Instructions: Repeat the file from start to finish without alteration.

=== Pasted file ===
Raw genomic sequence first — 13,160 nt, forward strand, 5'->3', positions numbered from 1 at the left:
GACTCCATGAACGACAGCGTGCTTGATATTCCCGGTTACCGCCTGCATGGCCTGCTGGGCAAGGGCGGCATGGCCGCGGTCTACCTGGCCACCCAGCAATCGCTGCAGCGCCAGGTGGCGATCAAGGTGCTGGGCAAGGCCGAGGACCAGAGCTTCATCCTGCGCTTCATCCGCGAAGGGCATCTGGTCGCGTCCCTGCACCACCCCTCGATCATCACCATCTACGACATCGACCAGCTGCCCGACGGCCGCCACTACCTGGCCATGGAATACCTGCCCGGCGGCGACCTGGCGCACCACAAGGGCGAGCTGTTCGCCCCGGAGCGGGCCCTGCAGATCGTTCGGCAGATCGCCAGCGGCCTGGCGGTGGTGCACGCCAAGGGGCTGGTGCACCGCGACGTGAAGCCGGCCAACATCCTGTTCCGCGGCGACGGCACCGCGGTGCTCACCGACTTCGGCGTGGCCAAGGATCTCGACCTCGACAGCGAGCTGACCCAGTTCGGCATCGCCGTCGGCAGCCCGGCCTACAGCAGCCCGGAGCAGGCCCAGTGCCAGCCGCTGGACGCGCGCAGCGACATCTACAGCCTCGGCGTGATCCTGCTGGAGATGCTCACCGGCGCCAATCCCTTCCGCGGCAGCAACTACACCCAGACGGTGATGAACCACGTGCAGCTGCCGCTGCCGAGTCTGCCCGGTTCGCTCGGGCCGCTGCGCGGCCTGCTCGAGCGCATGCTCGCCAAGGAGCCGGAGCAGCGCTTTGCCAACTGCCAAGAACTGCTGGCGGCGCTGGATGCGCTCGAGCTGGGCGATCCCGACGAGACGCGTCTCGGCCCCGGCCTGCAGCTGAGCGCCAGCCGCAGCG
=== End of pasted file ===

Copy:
Raw genomic sequence first — 13,160 nt, forward strand, 5'->3', positions numbered from 1 at the left:
GACTCCATGAACGACAGCGTGCTTGATATTCCCGGTTACCGCCTGCATGGCCTGCTGGGCAAGGGCGGCATGGCCGCGGTCTACCTGGCCACCCAGCAATCGCTGCAGCGCCAGGTGGCGATCAAGGTGCTGGGCAAGGCCGAGGACCAGAGCTTCATCCTGCGCTTCATCCGCGAAGGGCATCTGGTCGCGTCCCTGCACCACCCCTCGATCATCACCATCTACGACATCGACCAGCTGCCCGACGGCCGCCACTACCTGGCCATGGAATACCTGCCCGGCGGCGACCTGGCGCACCACAAGGGCGAGCTGTTCGCCCCGGAGCGGGCCCTGCAGATCGTTCGGCAGATCGCCAGCGGCCTGGCGGTGGTGCACGCCAAGGGGCTGGTGCACCGCGACGTGAAGCCGGCCAACATCCTGTTCCGCGGCGACGGCACCGCGGTGCTCACCGACTTCGGCGTGGCCAAGGATCTCGACCTCGACAGCGAGCTGACCCAGTTCGGCATCGCCGTCGGCAGCCCGGCCTACAGCAGCCCGGAGCAGGCCCAGTGCCAGCCGCTGGACGCGCGCAGCGACATCTACAGCCTCGGCGTGATCCTGCTGGAGATGCTCACCGGCGCCAATCCCTTCCGCGGCAGCAACTACACCCAGACGGTGATGAACCACGTGCAGCTGCCGCTGCCGAGTCTGCCCGGTTCGCTCGGGCCGCTGCGCGGCCTGCTCGAGCGCATGCTCGCCAAGGAGCCGGAGCAGCGCTTTGCCAACTGCCAAGAACTGCTGGCGGCGCTGGATGCGCTCGAGCTGGGCGATCCCGACGAGACGCGTCTCGGCCCCGGCCTGCAGCTGAGCGCCAGCCGCAGCG